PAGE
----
Created in the thirteenth century in which today is the Czech Republic, the Codex Gigas is the largest existing medieval manuscript in the world. In fact, its large proportions give the codex its name: “Codex Gigas” means “Giant Book”. A handwritten manuscript written on 624 pages of vellum, it measures about three feet by three feet when open, and weighs about 165 pounds. It contains a copy of the Latin Vulgate Bible, texts of Jewish history, medical texts, a liturgical calendar, and incantations against demonic forces. Legend has it that it’s writer, sold his soul to the devil in exchange for writing the book in only one day. The most famous illustration in the book is a large portrait of the devil, pictured as a clawed, horned, double-tongued fiend in a menacing crouch. Because of this portrait, the Codex Gigas also goes by the nickname of “the Devil’s Bible”.
All of which brings us to the 15 track album, “Codex Gigas”, by Rico Christ, an up and coming artist out of Cleveland Ohio. After battling legal troubles in 2016, and then being released from jail, Rico began recording and making his own music, leading up to “Codex Gigas”, which can be described as his own personal masterwork. It is Rico Christ’s unfiltered book of street tales – a modern-day manuscript, describing his world, experiences and aspirations.
In this chaotic and ever-evolving arena known as the rap and hip-hop game, Rico Christ is etching out his own distinct realm. Rico, who brings varying levels of emotional resonance to his writing, can manipulate his voice from laidback to flipped-out settings, spitting on booming beats that sound just a few degrees short of blasting out your speakers. He sets the tone of the album right out of the blocks with “MustyxChrist” (ft. MustyDurag).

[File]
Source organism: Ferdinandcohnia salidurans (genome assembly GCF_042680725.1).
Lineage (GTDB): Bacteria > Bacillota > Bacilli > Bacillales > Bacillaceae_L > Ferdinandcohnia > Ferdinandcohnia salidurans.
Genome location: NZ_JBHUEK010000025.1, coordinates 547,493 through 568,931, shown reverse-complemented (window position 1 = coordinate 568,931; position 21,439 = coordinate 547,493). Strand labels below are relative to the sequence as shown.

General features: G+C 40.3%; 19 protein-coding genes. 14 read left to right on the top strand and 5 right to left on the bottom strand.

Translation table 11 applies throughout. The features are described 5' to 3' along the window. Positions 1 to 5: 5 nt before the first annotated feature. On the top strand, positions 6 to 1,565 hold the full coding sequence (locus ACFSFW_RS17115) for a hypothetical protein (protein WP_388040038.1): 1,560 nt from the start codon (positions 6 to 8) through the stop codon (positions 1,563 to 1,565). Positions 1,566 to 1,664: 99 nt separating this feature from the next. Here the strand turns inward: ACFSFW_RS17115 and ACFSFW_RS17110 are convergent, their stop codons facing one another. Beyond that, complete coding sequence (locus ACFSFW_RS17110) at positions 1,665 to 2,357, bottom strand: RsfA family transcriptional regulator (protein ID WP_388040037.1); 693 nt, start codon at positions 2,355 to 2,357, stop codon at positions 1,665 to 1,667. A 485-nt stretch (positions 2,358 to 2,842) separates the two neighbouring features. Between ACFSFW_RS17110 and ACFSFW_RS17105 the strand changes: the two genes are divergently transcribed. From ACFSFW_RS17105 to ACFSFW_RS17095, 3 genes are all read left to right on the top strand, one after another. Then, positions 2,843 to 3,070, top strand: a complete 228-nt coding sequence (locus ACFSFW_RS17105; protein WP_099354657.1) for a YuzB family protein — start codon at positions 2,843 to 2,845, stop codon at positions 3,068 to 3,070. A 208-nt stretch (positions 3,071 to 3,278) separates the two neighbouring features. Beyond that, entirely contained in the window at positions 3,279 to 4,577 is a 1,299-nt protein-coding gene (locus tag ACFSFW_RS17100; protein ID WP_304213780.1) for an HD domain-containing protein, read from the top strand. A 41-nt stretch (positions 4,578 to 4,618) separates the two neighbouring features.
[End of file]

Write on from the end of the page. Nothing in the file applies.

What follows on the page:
In this explicit tale, Rico immediately showcases a voice capable of conveying the full gamut of sentiments, before sliding into the thumping “Blue Perc” and “Guerillas” (ft. Mr. Write). Rico Christ’s voice is clean and forceful, carrying the kind of power once deployed by a young Chief Keef.
Moving through “Cuban Missile Crisis”, “Get It In” and “Touched Up” (feat. Mr. Write), Rico displays the dexterity of his performance, the veracity of his pen, and the force of his wordplay.
The album is at once personal and universal, splicing through lines of individual identity and pride, on tracks like “Treehouse”, “Scammin” (ft. Mr. Write), and “Chillin’ in Da New Crib Freestyle”.
Part of what makes Rico Christ so great is that he blends enough diverse references into his songs that you’ll never be able to predict what he’s going to say in a verse. His flows are tight and there are plenty of memorable lines on this album. In both, “On God” and “Wavy Rambo”, Rico switches the template to deeper introspection.
Listeners who aren’t just looking for beats will really appreciate the lyrical and storytelling side of Rico Christ, a rapper who clearly pays attention to the world around him.
His raps can be blunt or sharp-edged, as “Secret Sauce Formula” (ft. Mr. Write) and “Faded”, continue to exult all the elements in Rico’s craft. The production is as varied and expansive as ever, challenging Rico to continuously prove himself bar after bar, song after song.
“Rambo” is slow, dark and menacing, before Rico Christ slides into some twisted pussy talk on “Kickin’ in Da Door”. Overall this project, with 15 carefully crafted tracks, establishes Rico Christ’s incorruptible talents as a multifaceted up-and-coming emcee. He flaunts a myriad of flows over intriguing and resonating beats. This alone, already sets him apart from his contemporaries.